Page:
Or perhaps I slightly misspoke about him not hitting the ball any better. A couple weeks ago he muscled up for his first homer in an A’s uniform, in his 77th game for the club, and on Tuesday he produced his hardest piece of contact since joining the team — a 100.2 mph, 380 foot rocket, complete with a Griffey pose.
Tony Kemp been eatin his spinach pic.twitter.com/MaVsIoTGCM— The Rickey Henderson of Blogs (@RickeyBlog) June 2, 2021
That dinger was part of a huge day for Kemp, in which he also knocked his sixth-hardest exit velocity of the year for an RBI double and led the A’s to a slump-busting 12-6 victory. By the end of the game he’d driven in five runs, spread among four successful plate appearances — a sac fly, a double, a homer, and a bases-loaded infield single. The last on that list was just a well-placed dribbler, but the first step to doinking one of those is simply making contact.
Tony Kemp: First #9 batter in MLB history*, for any team, to have a homer, a double, a sac fly, and 5 RBI.— Doug Kern (@dakern74) June 2, 2021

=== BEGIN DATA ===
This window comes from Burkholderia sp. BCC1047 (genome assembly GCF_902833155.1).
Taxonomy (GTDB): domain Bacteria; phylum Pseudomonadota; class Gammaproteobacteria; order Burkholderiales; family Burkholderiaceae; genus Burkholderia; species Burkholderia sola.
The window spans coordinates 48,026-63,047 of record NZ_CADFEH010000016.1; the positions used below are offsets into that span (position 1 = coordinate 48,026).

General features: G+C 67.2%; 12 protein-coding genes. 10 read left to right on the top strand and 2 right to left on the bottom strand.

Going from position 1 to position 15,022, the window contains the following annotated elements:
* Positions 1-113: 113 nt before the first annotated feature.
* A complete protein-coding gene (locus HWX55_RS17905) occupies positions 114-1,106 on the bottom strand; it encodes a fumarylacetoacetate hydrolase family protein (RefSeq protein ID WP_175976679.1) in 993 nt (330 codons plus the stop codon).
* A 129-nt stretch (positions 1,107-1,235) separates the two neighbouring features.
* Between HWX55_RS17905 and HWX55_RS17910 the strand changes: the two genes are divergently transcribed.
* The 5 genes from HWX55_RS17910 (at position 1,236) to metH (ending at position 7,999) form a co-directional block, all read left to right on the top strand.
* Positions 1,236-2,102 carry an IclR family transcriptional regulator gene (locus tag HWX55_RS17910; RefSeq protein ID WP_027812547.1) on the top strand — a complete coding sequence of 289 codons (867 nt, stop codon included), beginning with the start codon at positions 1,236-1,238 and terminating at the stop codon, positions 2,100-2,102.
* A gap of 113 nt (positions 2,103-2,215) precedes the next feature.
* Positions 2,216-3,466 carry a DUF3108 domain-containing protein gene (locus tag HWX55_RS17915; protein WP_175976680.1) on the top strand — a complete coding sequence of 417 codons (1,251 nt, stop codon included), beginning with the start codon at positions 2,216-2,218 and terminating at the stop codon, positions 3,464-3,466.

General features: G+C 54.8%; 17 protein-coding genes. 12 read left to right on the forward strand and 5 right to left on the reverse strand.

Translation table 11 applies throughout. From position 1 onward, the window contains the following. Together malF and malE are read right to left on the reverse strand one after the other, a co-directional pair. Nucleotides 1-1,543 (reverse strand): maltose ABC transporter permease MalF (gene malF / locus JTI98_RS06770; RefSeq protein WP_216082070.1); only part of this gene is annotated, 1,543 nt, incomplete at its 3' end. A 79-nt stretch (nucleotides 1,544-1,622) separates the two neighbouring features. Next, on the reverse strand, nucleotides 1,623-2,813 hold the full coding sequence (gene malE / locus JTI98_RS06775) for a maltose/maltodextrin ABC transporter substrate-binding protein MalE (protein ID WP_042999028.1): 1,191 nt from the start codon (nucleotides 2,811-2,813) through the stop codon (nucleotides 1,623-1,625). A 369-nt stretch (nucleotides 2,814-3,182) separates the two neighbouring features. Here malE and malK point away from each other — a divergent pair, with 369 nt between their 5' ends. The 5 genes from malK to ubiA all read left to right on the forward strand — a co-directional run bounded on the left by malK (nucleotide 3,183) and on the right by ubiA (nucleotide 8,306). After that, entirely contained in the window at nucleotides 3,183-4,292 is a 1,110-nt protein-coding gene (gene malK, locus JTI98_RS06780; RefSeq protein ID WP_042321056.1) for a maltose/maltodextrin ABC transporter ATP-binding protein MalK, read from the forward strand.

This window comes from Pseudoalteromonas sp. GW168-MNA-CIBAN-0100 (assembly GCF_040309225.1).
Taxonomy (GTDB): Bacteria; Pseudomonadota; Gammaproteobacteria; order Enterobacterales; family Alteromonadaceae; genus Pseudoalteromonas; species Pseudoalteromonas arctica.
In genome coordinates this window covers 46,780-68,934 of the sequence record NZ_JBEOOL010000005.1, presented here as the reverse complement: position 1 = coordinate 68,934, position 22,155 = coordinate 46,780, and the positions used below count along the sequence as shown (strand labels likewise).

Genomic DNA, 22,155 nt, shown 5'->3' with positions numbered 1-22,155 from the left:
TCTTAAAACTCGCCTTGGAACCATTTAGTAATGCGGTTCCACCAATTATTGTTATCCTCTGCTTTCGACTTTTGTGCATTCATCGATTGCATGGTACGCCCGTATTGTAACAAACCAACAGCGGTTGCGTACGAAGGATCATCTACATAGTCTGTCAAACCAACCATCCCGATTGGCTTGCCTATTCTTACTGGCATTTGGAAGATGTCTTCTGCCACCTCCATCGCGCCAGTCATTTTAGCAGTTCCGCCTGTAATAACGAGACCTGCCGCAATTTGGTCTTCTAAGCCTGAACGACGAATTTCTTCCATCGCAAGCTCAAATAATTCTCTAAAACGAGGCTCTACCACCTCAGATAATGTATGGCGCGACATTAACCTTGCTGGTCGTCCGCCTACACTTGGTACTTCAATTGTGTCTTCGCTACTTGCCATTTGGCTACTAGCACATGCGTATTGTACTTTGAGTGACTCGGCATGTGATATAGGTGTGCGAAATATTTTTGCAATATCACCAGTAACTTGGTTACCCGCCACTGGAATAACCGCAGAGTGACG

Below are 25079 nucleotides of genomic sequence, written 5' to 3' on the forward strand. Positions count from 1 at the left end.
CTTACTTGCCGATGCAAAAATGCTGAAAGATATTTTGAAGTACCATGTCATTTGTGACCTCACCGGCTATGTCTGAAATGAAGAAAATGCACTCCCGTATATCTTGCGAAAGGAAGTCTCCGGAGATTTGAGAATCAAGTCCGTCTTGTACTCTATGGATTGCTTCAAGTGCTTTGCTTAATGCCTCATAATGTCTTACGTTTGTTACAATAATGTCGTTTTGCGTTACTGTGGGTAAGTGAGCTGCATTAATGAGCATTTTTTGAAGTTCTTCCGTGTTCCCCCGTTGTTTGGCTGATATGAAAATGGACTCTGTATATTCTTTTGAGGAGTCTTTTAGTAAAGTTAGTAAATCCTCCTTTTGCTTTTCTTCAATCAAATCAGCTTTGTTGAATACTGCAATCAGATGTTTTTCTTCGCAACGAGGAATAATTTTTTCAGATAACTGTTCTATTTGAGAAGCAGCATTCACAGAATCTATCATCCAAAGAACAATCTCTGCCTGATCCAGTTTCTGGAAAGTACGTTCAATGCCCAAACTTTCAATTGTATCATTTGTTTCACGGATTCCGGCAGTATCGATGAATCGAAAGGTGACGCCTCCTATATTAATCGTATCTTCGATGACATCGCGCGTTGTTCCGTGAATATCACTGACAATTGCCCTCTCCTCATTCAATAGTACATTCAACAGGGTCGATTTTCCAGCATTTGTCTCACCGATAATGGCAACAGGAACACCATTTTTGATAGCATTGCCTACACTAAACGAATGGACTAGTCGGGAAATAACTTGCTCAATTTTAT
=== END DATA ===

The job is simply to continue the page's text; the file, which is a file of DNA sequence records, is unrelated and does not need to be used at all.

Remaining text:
(* Sac flies only tracked since 1954, but still.)
While his contributions aren’t usually quite that loud, he’s been chipping in regularly over the last couple weeks. A week ago Sunday he tripled and scored to help build an early lead; two days later he singled in the tying run in the 2nd inning; two days after that he pinch-hit with the bases loaded and lofted a sac fly to ensure the rally wasn’t squandered; and four days after that, this past Monday, his sac fly in the 3rd plated the first run of the game. Plenty of other times, he’s quietly drawn a walk to extend an inning long enough for someone else to come through.
For a team that isn’t getting on base or scoring enough, he sure is getting on base and knocking in runs lately.
- Kemp, lately: .414/.429/.759, 212 wRC+, 2 HR, 8.1% BB, 10.8% Ks
He’s been a bit more aggressive, but with enough walks that he’s still getting his steps in. And that more active approach has been for a reason, as he’s collected 9 RBI during this span, which includes 11 games (eight starts) and just 37 plate appearances. The OBP is being dragged down a bit by three sac flies.